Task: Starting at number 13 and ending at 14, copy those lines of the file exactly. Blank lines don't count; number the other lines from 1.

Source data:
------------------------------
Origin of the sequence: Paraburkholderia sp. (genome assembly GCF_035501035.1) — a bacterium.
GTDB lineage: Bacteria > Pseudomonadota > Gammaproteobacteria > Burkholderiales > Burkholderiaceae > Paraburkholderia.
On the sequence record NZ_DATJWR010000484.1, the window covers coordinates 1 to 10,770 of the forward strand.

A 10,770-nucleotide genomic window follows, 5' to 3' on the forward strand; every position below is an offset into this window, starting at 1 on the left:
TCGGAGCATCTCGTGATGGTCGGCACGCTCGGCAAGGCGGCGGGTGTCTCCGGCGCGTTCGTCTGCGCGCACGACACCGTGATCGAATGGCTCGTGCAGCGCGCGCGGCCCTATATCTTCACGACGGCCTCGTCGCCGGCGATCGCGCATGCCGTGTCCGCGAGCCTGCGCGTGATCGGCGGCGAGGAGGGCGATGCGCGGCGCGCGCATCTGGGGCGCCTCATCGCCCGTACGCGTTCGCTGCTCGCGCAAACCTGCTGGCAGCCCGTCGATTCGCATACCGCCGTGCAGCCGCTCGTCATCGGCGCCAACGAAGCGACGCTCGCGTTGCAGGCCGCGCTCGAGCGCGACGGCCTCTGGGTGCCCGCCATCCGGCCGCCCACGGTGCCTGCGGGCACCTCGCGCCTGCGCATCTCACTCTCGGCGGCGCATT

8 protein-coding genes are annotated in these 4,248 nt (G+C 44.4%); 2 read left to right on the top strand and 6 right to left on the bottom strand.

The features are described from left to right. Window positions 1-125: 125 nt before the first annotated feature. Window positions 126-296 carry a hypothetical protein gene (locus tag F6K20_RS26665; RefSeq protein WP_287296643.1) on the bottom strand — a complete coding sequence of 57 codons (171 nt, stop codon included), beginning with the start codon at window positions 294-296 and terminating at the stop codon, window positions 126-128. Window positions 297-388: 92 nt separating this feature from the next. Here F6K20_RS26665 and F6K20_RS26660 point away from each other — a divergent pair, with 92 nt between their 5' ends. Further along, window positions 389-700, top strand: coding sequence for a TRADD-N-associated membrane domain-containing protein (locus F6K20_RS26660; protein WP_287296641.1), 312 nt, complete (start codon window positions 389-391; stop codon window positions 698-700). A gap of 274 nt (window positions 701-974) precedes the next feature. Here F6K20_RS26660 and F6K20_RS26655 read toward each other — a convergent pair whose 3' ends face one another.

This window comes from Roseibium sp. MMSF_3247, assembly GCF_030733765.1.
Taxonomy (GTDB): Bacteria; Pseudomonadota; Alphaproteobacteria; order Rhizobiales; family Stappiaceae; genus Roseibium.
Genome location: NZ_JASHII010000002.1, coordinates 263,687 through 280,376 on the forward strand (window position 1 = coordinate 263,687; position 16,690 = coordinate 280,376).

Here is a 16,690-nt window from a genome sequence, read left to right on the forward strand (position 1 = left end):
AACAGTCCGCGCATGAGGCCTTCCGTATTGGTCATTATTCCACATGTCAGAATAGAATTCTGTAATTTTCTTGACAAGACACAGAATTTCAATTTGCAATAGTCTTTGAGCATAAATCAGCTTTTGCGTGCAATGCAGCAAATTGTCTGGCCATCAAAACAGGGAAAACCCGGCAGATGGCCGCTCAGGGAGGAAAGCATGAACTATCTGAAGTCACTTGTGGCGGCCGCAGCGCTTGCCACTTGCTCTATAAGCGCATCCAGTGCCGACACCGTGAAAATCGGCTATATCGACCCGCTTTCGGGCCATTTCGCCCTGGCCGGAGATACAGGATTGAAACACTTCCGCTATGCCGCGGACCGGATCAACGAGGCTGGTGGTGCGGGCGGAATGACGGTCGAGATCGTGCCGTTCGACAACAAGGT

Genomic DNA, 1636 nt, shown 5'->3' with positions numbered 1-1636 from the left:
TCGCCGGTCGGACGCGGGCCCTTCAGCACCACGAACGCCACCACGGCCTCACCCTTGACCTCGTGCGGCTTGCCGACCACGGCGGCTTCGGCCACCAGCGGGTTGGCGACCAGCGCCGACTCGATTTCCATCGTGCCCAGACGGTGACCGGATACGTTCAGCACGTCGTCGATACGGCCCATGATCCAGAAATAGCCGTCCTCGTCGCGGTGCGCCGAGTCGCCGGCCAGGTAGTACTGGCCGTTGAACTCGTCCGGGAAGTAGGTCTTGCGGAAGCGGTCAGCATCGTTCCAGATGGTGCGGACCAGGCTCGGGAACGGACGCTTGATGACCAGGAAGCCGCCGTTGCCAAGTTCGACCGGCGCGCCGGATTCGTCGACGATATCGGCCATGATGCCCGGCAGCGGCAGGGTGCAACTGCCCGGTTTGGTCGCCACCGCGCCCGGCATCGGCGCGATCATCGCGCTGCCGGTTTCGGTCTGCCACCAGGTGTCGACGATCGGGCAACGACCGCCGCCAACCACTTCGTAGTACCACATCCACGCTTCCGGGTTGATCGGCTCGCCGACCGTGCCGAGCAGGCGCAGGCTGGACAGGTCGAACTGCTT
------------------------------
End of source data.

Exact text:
Genomic DNA, 1636 nt, shown 5'->3' with positions numbered 1-1636 from the left:
TCGCCGGTCGGACGCGGGCCCTTCAGCACCACGAACGCCACCACGGCCTCACCCTTGACCTCGTGCGGCTTGCCGACCACGGCGGCTTCGGCCACCAGCGGGTTGGCGACCAGCGCCGACTCGATTTCCATCGTGCCCAGACGGTGACCGGATACGTTCAGCACGTCGTCGATACGGCCCATGATCCAGAAATAGCCGTCCTCGTCGCGGTGCGCCGAGTCGCCGGCCAGGTAGTACTGGCCGTTGAACTCGTCCGGGAAGTAGGTCTTGCGGAAGCGGTCAGCATCGTTCCAGATGGTGCGGACCAGGCTCGGGAACGGACGCTTGATGACCAGGAAGCCGCCGTTGCCAAGTTCGACCGGCGCGCCGGATTCGTCGACGATATCGGCCATGATGCCCGGCAGCGGCAGGGTGCAACTGCCCGGTTTGGTCGCCACCGCGCCCGGCATCGGCGCGATCATCGCGCTGCCGGTTTCGGTCTGCCACCAGGTGTCGACGATCGGGCAACGACCGCCGCCAACCACTTCGTAGTACCACATCCACGCTTCCGGGTTGATCGGCTCGCCGACCGTGCCGAGCAGGCGCAGGCTGGACAGGTCGAACTGCTT